How To Stop the War on Public Eduation
Put three rockstars of the education world in a room together and you get this fantastic panel from last week's Netroots Nation on the future of public education, the importance of community organizing and the path towards systemic education reform to provide every child with a fair and substantive opportunity to learn.
The panelists were education historian Diane Ravicth, John H. Jackson, President & CEO of the Schott Foundation for Public Education, and Ken Bernstein, a long-time teacher and education advocate. All three had harsh words for policymakers pedaling ineffective or untested policies as viable reform strategies. "We don't have an innovation challenge, we have an implementation challenge," Jackson said. We know what policies work. Countless studies have shown the importance of early childhood education, access to healthcare and guidance counselors, and support for teachers. But the practical, systemic solutions that come out of that body of research are ignored in favor of a political agenda that seeks to privatize and dismantle a public institution that is vital to our nation's economy and democratic well-being.
To that end, the panelists were quick to emphasize that organizing can and does work. Ravitch praised the work of Florida parents who soundly defeated "parent trigger" legislation earlier this year. And as Jackson pointed out, even if small community groups feel out-resourced by larger corporate-backed organization, they still play a vital role in "disrupting systems" and creating an authentic parent and student voice in the education reform debate.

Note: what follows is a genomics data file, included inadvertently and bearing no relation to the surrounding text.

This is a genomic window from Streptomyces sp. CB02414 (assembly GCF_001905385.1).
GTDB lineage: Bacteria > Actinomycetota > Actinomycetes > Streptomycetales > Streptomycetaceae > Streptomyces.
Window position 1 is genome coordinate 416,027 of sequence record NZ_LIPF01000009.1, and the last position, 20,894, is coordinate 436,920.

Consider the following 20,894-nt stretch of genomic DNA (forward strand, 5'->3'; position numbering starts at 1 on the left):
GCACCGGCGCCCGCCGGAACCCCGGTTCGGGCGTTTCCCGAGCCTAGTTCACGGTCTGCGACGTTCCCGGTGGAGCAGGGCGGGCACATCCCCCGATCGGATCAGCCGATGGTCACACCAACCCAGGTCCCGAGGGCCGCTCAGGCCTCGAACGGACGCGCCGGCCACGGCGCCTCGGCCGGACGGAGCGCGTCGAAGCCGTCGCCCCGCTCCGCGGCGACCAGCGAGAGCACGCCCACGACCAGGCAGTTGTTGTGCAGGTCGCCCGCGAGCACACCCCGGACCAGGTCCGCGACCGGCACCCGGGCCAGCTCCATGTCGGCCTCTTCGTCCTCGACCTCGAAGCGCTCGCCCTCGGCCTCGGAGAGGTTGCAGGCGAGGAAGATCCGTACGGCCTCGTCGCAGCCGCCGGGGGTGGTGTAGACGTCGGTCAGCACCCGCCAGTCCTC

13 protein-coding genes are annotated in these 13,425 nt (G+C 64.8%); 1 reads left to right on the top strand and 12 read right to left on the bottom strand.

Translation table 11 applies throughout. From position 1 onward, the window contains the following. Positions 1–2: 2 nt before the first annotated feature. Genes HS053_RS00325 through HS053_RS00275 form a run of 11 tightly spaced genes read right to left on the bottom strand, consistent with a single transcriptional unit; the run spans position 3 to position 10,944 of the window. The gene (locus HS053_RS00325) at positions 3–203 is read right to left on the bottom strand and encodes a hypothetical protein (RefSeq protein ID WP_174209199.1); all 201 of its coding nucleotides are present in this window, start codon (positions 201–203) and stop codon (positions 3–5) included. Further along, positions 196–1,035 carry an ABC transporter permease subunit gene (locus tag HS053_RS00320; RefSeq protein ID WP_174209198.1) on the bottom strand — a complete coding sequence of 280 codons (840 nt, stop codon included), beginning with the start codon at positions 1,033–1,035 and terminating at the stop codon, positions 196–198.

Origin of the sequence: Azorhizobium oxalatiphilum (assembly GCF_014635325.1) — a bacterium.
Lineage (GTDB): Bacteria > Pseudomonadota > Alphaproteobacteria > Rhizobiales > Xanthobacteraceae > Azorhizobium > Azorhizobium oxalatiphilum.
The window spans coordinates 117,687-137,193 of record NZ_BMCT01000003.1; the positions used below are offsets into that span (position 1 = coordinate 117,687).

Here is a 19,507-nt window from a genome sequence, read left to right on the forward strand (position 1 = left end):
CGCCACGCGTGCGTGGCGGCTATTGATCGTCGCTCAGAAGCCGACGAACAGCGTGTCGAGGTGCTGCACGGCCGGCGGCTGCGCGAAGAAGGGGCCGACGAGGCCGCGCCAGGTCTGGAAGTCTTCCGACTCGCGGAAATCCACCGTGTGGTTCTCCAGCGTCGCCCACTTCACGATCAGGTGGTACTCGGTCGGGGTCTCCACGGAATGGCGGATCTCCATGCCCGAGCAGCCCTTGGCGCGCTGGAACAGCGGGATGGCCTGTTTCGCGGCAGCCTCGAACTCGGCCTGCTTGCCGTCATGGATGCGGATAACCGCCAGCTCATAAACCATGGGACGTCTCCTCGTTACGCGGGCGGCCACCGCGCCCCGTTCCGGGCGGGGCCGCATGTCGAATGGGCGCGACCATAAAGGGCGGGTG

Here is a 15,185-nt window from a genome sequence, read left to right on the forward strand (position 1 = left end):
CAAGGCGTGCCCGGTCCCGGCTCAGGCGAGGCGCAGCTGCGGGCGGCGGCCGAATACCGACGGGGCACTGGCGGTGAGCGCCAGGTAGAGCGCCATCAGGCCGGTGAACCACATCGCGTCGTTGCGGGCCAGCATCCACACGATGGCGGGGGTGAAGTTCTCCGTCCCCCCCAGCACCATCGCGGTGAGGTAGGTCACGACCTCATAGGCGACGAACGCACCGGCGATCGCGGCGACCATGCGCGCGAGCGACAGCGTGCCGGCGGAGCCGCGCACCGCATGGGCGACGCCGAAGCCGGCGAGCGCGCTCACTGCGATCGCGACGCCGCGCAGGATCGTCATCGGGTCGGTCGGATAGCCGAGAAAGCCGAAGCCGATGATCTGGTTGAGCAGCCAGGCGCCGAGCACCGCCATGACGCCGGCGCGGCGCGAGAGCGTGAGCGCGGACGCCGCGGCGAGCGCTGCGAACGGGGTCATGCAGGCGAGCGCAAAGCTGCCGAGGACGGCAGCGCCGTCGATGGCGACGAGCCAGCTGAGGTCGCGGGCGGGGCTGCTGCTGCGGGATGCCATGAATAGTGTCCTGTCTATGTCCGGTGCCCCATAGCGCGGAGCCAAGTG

Ravitch and Jackson both called out organizations like 50Can and Stand for Children as "wolves in sheep's clothing" that pretend to or no longer represent community voices or interests and instead push an agenda dictated by corporate sponsors.
This top-down agenda of privatization is attempting to make schools into mere commodities and to change the way we view our public institutions. "It's no longer about 'we,' it's about 'me,'" Ravitch said. And as a result, we lose our sense of community. "What we're talking about is not just the future of public education, it's the future of our democratic society."
Click below to watch the whole video!